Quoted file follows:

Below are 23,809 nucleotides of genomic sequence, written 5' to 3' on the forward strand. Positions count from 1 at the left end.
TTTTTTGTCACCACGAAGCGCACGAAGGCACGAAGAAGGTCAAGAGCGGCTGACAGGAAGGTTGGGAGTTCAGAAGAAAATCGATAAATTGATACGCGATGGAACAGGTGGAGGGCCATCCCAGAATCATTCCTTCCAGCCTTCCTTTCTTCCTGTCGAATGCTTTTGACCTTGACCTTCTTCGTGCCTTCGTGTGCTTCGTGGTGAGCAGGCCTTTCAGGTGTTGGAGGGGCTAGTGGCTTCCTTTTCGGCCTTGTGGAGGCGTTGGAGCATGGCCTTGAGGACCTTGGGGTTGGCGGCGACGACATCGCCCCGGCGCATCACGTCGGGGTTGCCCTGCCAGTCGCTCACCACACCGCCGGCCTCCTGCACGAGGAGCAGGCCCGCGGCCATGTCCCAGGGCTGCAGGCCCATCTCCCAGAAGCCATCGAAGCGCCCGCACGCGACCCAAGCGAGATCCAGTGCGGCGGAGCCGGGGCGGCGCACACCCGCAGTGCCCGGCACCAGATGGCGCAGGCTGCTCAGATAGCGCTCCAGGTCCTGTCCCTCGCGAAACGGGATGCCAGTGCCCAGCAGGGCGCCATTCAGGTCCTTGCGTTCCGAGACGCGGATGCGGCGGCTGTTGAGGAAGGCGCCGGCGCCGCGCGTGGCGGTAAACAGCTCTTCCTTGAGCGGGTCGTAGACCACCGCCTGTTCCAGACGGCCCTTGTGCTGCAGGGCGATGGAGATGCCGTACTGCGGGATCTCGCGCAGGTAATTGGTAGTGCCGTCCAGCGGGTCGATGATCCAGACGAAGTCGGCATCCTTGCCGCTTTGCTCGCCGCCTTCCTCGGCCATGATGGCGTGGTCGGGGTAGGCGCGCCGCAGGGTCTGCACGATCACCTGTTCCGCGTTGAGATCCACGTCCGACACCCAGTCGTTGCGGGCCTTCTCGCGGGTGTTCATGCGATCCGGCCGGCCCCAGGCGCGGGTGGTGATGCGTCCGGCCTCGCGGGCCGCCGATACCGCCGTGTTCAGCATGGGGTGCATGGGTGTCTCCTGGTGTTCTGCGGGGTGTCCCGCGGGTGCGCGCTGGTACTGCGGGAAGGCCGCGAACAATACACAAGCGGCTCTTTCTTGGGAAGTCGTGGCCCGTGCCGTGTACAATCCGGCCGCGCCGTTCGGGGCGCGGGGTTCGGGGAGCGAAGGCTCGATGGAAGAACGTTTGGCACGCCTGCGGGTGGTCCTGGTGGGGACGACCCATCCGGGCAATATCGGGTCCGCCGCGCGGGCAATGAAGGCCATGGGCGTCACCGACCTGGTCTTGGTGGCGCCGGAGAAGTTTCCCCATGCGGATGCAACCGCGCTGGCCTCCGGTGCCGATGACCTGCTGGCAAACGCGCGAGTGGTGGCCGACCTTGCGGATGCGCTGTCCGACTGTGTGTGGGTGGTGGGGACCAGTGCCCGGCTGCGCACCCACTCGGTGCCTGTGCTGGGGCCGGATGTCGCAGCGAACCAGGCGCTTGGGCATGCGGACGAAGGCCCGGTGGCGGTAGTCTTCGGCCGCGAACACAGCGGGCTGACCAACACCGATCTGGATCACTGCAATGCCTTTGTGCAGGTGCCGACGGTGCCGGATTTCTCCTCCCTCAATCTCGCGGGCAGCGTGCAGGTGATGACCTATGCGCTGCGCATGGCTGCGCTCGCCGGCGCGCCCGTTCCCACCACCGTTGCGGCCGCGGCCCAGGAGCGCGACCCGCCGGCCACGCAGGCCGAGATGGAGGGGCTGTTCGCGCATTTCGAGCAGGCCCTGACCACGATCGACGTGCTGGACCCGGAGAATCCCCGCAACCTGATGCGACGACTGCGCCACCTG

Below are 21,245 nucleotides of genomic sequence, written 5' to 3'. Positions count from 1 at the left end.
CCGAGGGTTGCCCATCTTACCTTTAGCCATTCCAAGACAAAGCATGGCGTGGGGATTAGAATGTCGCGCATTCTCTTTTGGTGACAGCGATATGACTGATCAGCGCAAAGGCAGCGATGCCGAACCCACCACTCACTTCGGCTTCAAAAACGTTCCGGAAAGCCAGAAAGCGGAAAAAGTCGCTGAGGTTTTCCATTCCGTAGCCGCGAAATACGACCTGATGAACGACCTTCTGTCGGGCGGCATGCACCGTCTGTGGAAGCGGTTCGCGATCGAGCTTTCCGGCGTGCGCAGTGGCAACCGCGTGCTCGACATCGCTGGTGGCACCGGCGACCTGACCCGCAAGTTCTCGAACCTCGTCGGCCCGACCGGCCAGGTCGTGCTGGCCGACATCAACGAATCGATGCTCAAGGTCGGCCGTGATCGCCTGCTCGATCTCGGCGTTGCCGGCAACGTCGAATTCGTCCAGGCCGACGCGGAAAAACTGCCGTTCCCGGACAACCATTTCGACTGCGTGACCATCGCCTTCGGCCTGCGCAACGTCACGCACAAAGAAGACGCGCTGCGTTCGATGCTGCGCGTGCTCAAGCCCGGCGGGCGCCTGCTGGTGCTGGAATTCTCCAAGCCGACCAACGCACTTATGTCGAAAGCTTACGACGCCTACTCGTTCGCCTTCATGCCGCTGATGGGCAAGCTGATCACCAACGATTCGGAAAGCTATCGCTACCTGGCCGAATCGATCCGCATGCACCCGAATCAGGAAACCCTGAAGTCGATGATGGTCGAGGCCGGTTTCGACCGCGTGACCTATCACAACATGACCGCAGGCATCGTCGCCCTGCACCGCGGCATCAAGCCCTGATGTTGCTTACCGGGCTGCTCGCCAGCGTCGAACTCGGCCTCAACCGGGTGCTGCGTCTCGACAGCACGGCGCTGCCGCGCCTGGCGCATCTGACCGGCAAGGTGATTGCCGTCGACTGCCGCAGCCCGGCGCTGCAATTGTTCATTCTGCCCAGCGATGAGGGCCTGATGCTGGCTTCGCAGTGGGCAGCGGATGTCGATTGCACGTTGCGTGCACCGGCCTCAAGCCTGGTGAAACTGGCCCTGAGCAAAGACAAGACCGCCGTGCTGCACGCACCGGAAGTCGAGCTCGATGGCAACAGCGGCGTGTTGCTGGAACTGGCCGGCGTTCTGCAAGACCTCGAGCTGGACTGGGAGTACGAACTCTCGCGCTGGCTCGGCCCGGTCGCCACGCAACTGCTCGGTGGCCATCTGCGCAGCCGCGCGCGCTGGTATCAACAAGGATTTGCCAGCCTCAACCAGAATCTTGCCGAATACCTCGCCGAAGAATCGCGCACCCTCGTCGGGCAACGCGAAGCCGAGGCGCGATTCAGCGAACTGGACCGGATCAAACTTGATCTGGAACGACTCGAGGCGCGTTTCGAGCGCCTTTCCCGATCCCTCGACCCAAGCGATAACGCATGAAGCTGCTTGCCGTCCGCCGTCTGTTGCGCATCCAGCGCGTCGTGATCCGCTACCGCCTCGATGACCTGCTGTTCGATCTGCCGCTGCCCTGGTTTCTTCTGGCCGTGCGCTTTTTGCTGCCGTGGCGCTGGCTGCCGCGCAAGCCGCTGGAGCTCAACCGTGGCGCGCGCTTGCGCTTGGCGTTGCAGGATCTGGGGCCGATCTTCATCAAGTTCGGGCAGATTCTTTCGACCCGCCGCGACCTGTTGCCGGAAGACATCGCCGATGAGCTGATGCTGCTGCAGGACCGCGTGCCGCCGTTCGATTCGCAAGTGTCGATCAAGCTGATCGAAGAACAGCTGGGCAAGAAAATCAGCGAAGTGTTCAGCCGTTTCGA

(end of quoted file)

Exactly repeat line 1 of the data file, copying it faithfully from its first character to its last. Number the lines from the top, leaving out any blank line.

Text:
Below are 23,809 nucleotides of genomic sequence, written 5' to 3' on the forward strand. Positions count from 1 at the left end.